There's always a debate about whether violent cartoons are good for kids and whether some cartoon characters are actually gay. But some cartoon heroes just aren't good for kids. Maybe they're darkly depressed Vietnam vets, maybe they were on the A-Team or maybe they're a stripper. Whatever the reason, these heroes just plain aren't good role models.
John Rambo made his name in First Blood as a brooding, PTSD-ridden Vietnam vet, then eventually became a killing machine that just made a bloody mess of Burma in Rambo. So of course he'd make a good role model for kids, right? That's what producers must have been thinking when they green-lit Rambo and the Forces of Freedom, a cartoon that put Sylvester Stallone's hero on the TV screens of children across the nation. They toned down the PTSD implications that made Rambo such a complex hero in David Morell's book First Blood and ramped up the witty one-liners. Rambo was united with a team of crime-fighters to fight the forces of S.A.V.A.G.E., a criminal empire led by General Warhawk. Somehow, Rambo managed to thwart Warhawk's plans (among them were stealing art from Venice and buying South America) without killing anyone, instead compelling most of the bad guys into simply surrendering. Not surprisingly, Rambo didn't translate well to the realm of kid's TV and the series was cancelled after its first season.
Ruby-Spears, the masterminds behind the Rambo series, must have had a thing for Stallone films, because they turned to Rocky III for their next cartoon hero. Mr. T featured the actor of A-Team and pro-wrestling fame as the coach of the U.S. gymnastics team. Of course, those gymnasts also had a penchant for solving mysteries, which Mr. T was more than eager to help out with. One look at the title sequence should tip you off that the hero here isn't quite Sgt. B.A. Baracus. Even though the series only made it through 30 episodes, it did launch Mr. T's journey into children's entertainment. Not long after Mr. T ended, he released Be Somebody"¦or Be Somebody's Fool, a motivational video for young audiences.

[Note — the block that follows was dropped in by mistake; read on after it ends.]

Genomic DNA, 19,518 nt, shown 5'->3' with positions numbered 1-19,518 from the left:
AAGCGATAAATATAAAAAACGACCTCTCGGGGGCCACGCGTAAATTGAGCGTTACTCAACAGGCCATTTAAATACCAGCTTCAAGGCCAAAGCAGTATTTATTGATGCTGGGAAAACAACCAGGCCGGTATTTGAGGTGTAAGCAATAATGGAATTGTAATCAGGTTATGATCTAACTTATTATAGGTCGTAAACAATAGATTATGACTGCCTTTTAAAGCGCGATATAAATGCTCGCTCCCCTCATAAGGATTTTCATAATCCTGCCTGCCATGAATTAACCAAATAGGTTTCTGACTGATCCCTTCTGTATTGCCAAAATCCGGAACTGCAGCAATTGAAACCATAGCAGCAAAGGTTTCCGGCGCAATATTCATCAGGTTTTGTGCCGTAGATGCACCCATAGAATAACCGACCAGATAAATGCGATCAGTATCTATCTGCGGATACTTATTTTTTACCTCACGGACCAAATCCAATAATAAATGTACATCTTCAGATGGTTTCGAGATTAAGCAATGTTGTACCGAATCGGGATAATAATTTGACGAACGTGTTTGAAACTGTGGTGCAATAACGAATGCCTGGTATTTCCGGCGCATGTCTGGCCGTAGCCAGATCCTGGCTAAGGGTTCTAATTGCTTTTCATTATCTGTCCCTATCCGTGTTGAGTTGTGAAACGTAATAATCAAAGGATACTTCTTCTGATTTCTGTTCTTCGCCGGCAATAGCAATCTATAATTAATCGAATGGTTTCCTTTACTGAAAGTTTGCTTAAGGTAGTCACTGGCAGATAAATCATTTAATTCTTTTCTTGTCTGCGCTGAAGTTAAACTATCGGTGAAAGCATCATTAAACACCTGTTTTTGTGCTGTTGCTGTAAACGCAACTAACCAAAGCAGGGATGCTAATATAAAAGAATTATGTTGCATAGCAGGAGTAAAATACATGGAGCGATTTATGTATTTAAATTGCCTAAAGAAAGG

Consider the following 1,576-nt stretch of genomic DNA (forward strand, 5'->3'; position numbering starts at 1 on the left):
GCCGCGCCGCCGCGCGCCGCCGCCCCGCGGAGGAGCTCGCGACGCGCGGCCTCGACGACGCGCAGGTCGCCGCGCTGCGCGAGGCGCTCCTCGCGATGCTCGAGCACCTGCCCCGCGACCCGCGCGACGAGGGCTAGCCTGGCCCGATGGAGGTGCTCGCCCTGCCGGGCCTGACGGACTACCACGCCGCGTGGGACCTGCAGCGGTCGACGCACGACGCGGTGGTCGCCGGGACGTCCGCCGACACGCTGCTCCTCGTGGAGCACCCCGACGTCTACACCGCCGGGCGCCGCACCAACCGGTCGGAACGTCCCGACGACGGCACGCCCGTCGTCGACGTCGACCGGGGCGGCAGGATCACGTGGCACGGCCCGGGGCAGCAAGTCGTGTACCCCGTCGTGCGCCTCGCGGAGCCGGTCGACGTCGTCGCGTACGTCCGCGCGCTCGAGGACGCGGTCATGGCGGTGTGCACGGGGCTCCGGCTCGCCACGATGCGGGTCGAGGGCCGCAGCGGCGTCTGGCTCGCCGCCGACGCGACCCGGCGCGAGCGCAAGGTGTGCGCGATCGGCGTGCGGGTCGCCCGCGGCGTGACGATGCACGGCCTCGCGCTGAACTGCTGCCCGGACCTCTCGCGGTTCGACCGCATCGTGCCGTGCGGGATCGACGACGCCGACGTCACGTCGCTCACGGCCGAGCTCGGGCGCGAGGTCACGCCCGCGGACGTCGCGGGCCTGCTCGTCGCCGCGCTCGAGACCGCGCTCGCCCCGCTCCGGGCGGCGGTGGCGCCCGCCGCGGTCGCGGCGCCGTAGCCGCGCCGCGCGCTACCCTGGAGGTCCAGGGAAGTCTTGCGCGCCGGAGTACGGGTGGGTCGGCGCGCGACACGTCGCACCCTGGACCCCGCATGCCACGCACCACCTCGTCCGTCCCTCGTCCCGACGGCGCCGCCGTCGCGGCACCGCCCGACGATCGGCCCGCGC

Stan Lee brought the world X-Men, Iron Man and the Fantastic Four, but Stripperella showed a markedly different side to his comic creativity. Voiced by Pamela Anderson (who else?), Strippella was the superheroine alter ego of everyday stripper Erotica Jones on the self-titled show on Spike TV. Not geared towards kids, Stripperella was rated MA and was loaded with blurred nudity and double entendres with lines like "Look out crime. I'm gonna to take a bite out of you. But not in a way you're gonna find pleasurable." The show only made it 13 episodes.
Ernie Devlin, based on real-life risk-taker Evil Knievel, traveled with the circus and performed death-defying stunts at an amazing rate (approximately one per week). Of course, like any great cartoon hero, he also liked to solve crimes. The series wasn't quite hokey enough for the traditional cartoon audience, but it wasn't quite adult enough for a teenage crowd, so it struggled to find an audience. Along those same lines, Devlin often performed risky stunts and never got injured, but still had to present safety tips at the end of every show. Devlin was voiced by former Monkee Mickey Dolenz, which should give you some idea of how high quality the show was.